Sipa sees PET challenging glass in wine market
In Italy, where wine is king, glass' reign as a material of packaging choice since the dawn of alcoholic drinks could be threatened by PET.
With many technical hurdles overcome, PET is starting to become the new norm for wine packaging in Europe and elsewhere, according to Venice, Italy-based blow molding specialist Sipa SpA. At its K 2022 booth, the company showed off a large bottle of spumante, with the sparkling wine packaged in a warmer, curved PET container then the harder, colder glass bottle typically seen.
"It's transparent and there's no breakage," said Sipa Area Sales Manager Yasar Yildiz of the bottle he held, called La Spumante. "PET has designs on glass and is making progress. Now we're looking at other applications where we can expand into PET, and the next steps in the process."
The company was at K 2022 touting its newest innovation, a four-station injection stretch blow molding machine with a rotational servo motor that can cut energy consumption as much as 500 kilograms by weight. The lower energy consumption on new blow molding equipment has also meant a dramatic reduction in costs than for glass in an age where energy prices are high and supply levels are perilously low, especially in Europe.
Sipa is highly invested in PET, managing all aspects of the bottle-making processes from injection molded preforms to blow molded bottles to mold making, of which the company is one of the largest global producers. Among its developments at K 2022 was a mold changing station that dropped the time to change a mold to 2.5 hours, Yildiz said.
The lower usage of energy in PET vs. glass has brought inroads in the use of PET for many applications, added Marco Brusadin, Sipa packaging development manager. Glass in particular has a difficult time: A great deal more energy is expended to produce a glass bottle than does a blow molded PET alternative. Transport of lighter-weight PET bottles also is much less costly in fuel usage than that of glass bottles, he added.
With energy prices high and supply low, there is also an economic incentive to consider PET, Brusadin said.
"These days, it's all about carbon footprint," Brusadin said. "Glass is much heavier and its LCA [life cycle assessment] is much higher than plastics. Customers want to keep costs as low as possible."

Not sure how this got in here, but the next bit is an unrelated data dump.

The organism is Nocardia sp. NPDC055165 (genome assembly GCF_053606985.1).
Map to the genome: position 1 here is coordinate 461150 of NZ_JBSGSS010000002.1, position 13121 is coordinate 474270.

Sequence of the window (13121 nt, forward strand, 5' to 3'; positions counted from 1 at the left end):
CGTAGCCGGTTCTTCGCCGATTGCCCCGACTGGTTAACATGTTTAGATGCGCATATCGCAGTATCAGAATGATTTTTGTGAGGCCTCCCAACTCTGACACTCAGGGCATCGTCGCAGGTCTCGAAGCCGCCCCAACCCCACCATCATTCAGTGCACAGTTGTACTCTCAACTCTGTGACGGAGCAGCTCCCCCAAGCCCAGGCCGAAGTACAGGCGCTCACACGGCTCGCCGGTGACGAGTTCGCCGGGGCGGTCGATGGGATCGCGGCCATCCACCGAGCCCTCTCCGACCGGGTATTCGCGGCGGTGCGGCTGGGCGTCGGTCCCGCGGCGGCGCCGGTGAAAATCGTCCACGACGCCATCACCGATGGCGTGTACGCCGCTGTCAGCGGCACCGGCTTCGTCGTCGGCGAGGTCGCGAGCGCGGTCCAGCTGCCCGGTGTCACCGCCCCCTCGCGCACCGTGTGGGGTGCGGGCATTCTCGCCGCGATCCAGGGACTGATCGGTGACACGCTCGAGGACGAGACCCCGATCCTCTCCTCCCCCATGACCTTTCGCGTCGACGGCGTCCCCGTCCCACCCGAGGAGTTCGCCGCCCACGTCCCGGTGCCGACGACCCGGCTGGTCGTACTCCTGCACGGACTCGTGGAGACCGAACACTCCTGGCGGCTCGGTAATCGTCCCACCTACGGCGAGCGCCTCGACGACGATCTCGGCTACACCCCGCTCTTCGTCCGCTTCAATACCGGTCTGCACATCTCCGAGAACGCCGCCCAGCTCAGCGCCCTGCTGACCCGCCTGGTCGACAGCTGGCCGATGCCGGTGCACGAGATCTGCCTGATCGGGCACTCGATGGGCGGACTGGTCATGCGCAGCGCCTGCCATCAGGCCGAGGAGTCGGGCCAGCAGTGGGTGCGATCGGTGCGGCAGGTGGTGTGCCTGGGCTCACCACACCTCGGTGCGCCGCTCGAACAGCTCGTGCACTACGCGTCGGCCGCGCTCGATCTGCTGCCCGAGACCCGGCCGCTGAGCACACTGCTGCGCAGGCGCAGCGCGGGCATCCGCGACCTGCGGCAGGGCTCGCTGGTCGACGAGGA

All of which are making European wine producers and retailers take note of PET as a potential alternative to glass. PET wine bottle are growing in popularity in Italy and are also making inroads in Germany and France, among other locations, Brusadin said. The biggest surprise was that the first request that Sipa received for the development of a PET wine bottle came from Sweden, he said.
The trend line of PET replacement started in Europe with packaged jars, especially for jams and tomato sauce, he added. It is making incursions into the market for vinegar and olive oil, areas that the U.S. market is also seeing. And perfume fragrances also are migrating to PET, even though glass may convey more elegance and sophistication.
Iconic brand Louis Vuitton has launched perfume in plastic bottles, Brusadin said. A key draw is the advent of e-commerce and the sending of perfume by those means. "It's not the eco-friendly system that is drawing cosmetics but e-commerce," he said. "It is the weight of the box and the possibility of broken glass that is a problem in transport."
To that end, Sipa is developing injection stretch blow molding machines with higher clamping force that can make bottles with sharp corners necessitated by many cosmetics producers, Yildiz said. Newer machines are producing bottles as small at 7.5 grams, he said.
The company is developing new solutions that also meet customer demands for recycling content in PET bottles. Among those is a 2019 agreement with recycling company Erema that involves increasing the use of recycled flake to melt and inject into a preform for food contact applications. The system, called Xtreme Renew, has been expanded to new applications for bottle-to-bottle recycling needs.
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